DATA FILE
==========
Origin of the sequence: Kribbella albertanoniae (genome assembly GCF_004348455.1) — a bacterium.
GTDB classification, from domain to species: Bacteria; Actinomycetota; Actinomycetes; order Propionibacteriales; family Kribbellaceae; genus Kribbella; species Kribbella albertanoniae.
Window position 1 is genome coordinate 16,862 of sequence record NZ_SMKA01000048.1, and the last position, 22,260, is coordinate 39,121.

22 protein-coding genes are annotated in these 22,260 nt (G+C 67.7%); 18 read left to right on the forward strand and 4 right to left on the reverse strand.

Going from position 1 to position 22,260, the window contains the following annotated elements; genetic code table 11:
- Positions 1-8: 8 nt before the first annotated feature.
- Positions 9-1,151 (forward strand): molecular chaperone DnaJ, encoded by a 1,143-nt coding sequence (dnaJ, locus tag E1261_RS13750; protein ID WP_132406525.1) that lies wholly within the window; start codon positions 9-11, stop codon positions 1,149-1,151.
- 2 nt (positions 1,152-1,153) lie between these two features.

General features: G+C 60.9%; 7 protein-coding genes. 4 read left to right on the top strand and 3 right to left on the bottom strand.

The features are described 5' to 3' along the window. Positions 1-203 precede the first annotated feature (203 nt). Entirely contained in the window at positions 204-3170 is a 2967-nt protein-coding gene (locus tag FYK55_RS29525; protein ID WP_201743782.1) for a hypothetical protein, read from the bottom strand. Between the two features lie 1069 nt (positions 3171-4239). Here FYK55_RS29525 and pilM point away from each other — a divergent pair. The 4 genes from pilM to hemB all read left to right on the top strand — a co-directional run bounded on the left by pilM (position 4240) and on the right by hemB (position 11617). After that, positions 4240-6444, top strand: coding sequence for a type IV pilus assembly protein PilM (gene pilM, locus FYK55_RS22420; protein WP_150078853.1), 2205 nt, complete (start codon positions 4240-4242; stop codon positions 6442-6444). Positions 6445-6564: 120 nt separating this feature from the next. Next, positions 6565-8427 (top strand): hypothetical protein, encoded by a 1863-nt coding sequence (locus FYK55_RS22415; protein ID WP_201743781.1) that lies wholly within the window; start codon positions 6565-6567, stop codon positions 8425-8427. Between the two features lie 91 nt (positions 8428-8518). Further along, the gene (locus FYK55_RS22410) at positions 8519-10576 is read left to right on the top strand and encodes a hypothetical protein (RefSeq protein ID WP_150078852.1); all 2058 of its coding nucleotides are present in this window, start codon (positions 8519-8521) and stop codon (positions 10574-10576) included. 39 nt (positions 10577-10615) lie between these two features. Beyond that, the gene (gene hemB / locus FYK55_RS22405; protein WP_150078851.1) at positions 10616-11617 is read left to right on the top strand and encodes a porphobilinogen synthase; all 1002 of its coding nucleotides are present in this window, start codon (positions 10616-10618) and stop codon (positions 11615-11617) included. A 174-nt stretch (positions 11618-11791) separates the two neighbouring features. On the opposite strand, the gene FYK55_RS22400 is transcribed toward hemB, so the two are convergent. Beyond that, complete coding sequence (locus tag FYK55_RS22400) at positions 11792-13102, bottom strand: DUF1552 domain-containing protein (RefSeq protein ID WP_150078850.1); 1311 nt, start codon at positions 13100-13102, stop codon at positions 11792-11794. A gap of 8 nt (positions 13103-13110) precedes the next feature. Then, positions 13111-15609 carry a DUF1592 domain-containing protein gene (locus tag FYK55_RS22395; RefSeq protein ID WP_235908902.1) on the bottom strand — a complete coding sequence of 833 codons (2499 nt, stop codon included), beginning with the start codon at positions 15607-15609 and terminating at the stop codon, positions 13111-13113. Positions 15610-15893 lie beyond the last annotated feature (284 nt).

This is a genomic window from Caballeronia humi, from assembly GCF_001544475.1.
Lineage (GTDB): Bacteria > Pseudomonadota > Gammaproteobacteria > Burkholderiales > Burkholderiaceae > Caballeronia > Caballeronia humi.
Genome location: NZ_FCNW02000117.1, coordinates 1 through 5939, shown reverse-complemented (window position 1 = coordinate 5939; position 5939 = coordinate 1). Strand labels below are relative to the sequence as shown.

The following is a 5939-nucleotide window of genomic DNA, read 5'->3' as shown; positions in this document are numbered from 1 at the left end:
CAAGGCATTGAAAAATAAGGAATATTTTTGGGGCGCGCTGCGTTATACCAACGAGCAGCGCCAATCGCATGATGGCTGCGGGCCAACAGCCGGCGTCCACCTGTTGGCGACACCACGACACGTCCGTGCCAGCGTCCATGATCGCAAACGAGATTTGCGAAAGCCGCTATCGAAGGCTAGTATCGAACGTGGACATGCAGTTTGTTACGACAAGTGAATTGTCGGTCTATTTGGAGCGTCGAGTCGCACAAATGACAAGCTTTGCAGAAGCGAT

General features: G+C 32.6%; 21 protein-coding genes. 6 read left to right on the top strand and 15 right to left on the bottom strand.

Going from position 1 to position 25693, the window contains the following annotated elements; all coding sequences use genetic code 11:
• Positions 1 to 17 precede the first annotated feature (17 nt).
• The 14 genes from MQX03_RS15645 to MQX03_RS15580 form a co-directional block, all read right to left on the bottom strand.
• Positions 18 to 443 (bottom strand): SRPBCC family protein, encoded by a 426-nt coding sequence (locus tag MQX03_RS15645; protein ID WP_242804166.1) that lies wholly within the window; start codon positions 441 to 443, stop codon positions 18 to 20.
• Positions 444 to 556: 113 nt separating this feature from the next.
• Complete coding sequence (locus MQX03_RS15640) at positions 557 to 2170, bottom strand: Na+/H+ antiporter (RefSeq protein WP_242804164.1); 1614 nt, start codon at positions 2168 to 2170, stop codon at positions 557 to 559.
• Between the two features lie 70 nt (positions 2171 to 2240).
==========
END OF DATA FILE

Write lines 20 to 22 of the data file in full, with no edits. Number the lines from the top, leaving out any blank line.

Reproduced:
• Positions 18 to 443 (bottom strand): SRPBCC family protein, encoded by a 426-nt coding sequence (locus tag MQX03_RS15645; protein ID WP_242804166.1) that lies wholly within the window; start codon positions 441 to 443, stop codon positions 18 to 20.
• Positions 444 to 556: 113 nt separating this feature from the next.
• Complete coding sequence (locus MQX03_RS15640) at positions 557 to 2170, bottom strand: Na+/H+ antiporter (RefSeq protein WP_242804164.1); 1614 nt, start codon at positions 2168 to 2170, stop codon at positions 557 to 559.